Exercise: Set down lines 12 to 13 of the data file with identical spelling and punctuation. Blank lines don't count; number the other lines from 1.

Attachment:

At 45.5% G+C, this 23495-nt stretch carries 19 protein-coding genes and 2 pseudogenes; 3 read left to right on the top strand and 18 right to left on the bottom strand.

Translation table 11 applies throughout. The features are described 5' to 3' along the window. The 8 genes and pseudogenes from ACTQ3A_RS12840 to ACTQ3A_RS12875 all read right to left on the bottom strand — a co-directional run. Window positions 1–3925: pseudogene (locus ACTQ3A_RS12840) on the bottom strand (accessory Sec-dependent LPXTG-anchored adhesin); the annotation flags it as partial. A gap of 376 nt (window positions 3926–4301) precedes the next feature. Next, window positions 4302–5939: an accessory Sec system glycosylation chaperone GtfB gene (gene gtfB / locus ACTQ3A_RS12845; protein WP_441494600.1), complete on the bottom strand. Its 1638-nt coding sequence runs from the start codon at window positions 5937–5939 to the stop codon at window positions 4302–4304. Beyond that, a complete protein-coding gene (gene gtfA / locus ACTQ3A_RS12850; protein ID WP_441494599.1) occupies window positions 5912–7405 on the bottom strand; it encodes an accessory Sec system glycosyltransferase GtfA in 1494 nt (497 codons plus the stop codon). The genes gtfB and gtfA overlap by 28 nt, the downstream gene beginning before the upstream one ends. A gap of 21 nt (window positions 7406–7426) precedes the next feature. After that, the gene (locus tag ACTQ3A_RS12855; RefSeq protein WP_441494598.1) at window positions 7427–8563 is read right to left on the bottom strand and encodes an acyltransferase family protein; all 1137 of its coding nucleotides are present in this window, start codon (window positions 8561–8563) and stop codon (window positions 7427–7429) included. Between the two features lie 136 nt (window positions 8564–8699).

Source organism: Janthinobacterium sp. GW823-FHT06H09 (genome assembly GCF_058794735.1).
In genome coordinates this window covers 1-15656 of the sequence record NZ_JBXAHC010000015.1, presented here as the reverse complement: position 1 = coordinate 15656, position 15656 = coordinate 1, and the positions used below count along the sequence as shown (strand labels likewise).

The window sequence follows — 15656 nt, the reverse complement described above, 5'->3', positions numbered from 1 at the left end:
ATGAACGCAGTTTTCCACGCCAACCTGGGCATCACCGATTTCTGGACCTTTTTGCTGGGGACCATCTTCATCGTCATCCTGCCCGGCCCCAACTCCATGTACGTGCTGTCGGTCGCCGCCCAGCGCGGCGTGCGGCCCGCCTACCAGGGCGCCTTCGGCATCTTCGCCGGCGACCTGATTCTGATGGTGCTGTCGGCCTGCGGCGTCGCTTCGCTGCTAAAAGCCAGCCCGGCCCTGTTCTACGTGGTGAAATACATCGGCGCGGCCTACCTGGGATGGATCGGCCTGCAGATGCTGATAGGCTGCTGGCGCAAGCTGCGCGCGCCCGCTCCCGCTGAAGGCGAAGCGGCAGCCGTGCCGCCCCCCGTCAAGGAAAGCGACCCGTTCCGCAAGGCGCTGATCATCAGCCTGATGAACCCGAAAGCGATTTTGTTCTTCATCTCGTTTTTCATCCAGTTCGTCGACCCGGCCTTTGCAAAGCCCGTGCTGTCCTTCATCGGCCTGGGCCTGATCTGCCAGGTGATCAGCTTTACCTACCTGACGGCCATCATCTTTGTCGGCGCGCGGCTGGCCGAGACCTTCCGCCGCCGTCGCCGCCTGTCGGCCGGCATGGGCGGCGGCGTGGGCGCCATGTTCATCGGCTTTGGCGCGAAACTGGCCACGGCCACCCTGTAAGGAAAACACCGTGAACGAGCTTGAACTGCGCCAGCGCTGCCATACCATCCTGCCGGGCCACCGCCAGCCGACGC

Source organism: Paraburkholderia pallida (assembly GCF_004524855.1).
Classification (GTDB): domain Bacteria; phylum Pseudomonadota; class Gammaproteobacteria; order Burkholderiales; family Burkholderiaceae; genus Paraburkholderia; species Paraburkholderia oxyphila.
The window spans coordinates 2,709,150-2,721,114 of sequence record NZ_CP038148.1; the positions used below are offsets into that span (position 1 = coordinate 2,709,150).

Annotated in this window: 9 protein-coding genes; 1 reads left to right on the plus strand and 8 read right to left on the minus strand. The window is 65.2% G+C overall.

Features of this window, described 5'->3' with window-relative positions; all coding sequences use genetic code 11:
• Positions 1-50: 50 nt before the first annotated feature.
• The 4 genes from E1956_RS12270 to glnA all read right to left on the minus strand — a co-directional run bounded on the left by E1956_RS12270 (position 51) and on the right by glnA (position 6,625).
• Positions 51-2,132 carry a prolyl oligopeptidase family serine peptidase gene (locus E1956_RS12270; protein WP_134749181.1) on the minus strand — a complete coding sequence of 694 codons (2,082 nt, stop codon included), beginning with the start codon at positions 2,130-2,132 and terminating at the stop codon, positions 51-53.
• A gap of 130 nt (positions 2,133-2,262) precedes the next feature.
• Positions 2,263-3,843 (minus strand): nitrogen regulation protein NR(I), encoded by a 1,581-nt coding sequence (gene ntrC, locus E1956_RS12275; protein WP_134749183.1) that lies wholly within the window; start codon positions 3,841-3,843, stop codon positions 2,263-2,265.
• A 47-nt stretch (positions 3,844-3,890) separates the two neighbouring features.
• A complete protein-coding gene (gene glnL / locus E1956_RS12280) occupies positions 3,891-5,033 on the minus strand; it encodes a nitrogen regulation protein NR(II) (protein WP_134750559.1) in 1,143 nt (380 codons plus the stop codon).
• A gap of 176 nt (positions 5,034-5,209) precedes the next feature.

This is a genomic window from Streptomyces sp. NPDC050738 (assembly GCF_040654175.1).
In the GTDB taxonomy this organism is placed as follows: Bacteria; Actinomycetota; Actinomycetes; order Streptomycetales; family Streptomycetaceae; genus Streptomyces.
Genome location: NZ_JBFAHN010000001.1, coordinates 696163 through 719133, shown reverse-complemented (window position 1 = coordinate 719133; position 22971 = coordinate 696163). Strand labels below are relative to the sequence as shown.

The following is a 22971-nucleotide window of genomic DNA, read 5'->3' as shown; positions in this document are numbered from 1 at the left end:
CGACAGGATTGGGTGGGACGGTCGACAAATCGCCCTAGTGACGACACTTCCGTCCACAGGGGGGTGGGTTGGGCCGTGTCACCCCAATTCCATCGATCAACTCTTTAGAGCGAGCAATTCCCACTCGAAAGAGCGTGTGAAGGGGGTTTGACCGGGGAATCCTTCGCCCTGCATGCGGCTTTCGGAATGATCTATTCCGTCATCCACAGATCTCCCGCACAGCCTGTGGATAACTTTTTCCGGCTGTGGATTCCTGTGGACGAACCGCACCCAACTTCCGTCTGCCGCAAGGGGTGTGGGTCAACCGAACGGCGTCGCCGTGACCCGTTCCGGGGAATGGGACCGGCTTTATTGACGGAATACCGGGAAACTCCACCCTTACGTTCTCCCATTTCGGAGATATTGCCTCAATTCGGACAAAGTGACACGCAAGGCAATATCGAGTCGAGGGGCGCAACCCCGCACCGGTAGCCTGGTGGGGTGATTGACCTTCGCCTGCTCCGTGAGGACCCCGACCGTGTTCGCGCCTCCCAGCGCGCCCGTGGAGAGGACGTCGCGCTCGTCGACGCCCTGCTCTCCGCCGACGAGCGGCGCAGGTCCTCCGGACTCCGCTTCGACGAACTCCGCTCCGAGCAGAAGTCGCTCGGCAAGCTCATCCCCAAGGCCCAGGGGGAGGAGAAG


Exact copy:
• Positions 1-50: 50 nt before the first annotated feature.
• The 4 genes from E1956_RS12270 to glnA all read right to left on the minus strand — a co-directional run bounded on the left by E1956_RS12270 (position 51) and on the right by glnA (position 6,625).